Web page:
- October 1, 2016 at 6:21 pm #30436
Anschutz 1907 Bedding Block
I had purchased on Gun Broker a left hand 22Lr. bench-rest rifle that had a Kimber action made in Clackamas Oregon. The rifle action was bedded in a McMillian bench-rest stock, and had a Harrell’s tuner mounted, and was nicely done up with the paint job.
I had a lot going on practicing shooting and teaching other people to shoot, and I had to wait for a set of rings to come, so it was past the three day inspection before I had a chance to shoot it.
When the rings came I mounted a Weaver T-36 scope on the rifle, and headed for the range. I used a Sinclair bench-rest with a Protector 3″ wide bag for the front, and Protector rear bag to shoot the rifle using Norma TAC-22 ammo.
The rifle would shoot two or three shots touching and then throw one high or low. This is usually a sign of a bedding problem or torque settings. So I took out my torque wrench and set the torque to 15 inch lbs. and shot a group, and there was no change. So now I decided to re-torque it to 20 inch lbs., again no change. At 25 inch lbs. the bolt was sticky, so I decided to remove the action from the stock. What I found did not make me happy at all. The rifle was sitting on pillars made out of Bondo, and that is why the bolt was binding at 25 inch lbs. torque. So now I have a problem as how to fix it.
The stock needed a miracle, or two. I quickly decided that if I was going to put this much effort into fixing the stock, that the Kimber action was not going back in. I had a left hand Anschutz 1907 that was in a fiberglass silhouette stock that was not getting much use, so the decision was made to bed it into the McMillian stock.
I went down into my shop and looked at what I had for scrap aluminum, and found a piece that was 1.072″ thick by 3″ and just barely over 7.5″ long. I then sat down at the cad program and came up with a design for a bedding block. This is what I designed and machined.
- October 1, 2016 at 6:25 pm #30437
This is what the stock looked like being machined, if you look you can see the .375″ end mill in the picture.
This is the stock with the opening for the bedding block complete, ready for the bedding block to be bonded in. As you can see the stock was originally inletted for a right hand action and you can see the cut out for the bolt. I did remove the bonding material where the magazine was. Then I checked the fit for the bedding block making sure there was room for the Devcon 10110 putty.
- October 1, 2016 at 6:33 pm #30438
Then to make sure that the block and action would be square to the stock when bedded, I mounted the bedding block in the milling vise, and attached a level to the barreled action. I then clamped the stock in the milling vise and leveled it. You can see the two doughnuts of masking tape to hold the barreled action at the proper height to the stock.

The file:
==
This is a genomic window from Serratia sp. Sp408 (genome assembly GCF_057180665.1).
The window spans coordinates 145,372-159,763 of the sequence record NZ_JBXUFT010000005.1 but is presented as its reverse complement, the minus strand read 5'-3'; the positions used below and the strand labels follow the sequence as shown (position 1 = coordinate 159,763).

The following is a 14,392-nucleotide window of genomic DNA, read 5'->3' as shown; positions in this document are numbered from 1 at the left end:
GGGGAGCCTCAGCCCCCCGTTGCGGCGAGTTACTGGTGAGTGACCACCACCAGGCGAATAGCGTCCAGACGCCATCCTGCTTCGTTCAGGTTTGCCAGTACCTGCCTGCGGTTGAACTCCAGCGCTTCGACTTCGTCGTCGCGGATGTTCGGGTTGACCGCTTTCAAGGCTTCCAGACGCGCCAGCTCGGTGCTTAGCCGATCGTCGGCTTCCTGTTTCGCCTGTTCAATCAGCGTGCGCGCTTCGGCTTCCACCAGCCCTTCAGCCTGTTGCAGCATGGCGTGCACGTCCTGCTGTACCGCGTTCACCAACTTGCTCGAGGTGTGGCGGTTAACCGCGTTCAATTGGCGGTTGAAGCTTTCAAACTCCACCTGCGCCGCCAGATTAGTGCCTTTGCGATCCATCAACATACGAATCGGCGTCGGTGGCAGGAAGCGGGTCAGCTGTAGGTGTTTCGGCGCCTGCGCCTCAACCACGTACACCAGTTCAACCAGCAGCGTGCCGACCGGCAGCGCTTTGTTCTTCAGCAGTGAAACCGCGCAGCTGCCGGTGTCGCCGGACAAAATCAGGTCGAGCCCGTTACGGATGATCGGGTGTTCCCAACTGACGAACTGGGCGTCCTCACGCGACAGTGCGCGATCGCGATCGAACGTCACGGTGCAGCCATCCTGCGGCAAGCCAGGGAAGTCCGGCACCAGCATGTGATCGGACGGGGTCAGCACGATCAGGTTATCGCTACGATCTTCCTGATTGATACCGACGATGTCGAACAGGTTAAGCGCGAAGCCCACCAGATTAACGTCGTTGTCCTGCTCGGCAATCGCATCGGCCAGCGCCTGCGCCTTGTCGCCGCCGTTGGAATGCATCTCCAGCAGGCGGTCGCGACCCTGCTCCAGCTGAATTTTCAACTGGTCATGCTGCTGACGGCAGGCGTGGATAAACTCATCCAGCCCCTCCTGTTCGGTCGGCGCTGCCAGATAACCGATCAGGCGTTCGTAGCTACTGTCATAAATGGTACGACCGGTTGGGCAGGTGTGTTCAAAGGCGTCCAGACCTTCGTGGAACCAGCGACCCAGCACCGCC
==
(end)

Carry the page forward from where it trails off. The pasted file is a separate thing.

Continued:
After I bonded the block into the stock, I bedded the barreled action into the stock. I even bedded the first 1-1/2″of the barrel. Unfortunately the bedding for the barrel made the rifle shoot with vertical groups, so I ended up milling it out so the barrel is now 100% free floating.
- October 1, 2016 at 6:35 pm #30439
Today I took the rifle out and the first thing I did was play a little with the action screw torque settings. I settled so far with a torque setting of 40 inch lbs. I then attached the barrel tuner and played with that.
The temperature was about 78 degrees but the wind was pretty variable with gusts at the firing line of 11.6 mph with an average of 2 mph out of the South to South West. The wind mill I had on the bench made more than a few 360 degree turns. The range I shot at today faces south and has a 100 yard berm and 200 yard pits. What happens when the wind comes from the South, it hits the back side of the 100 yard berm and picks up speed going over the berm like an airplane wing, then slams down on the targets. Today it even blew over my tripod that I had some surveyor flagging that I use for a wind indicator.
- October 1, 2016 at 6:41 pm #30440
- October 2, 2016 at 4:48 am #30448GoodsteelKeymaster
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Looks like you took a disaster and made it a success.
- October 2, 2016 at 2:18 pm #30454
Thank’s Tim, it took about 50 hours for start to finish, minus the final fill and paint job that I will do this winter.
It is very easy to get into a bad predicament, it is another as how to get out of it and hopefully be a workable solution.
I have more testing to do with the tuner, but I will have to do it at a greater distance then the 100 yards that the targets I posted were shot at. I will also need mild wind condition’s to be sure it was the tuner results, not a bad wind call. The targets that I posted have a 1″ and 2″ rings on them giving you a relationship as to group size.
- October 2, 2016 at 3:06 pm #30457WaksupiParticipant
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I’m surprised to see a Kimber delivered like that. It may be good to send those pictures to them.
- October 2, 2016 at 3:20 pm #30458
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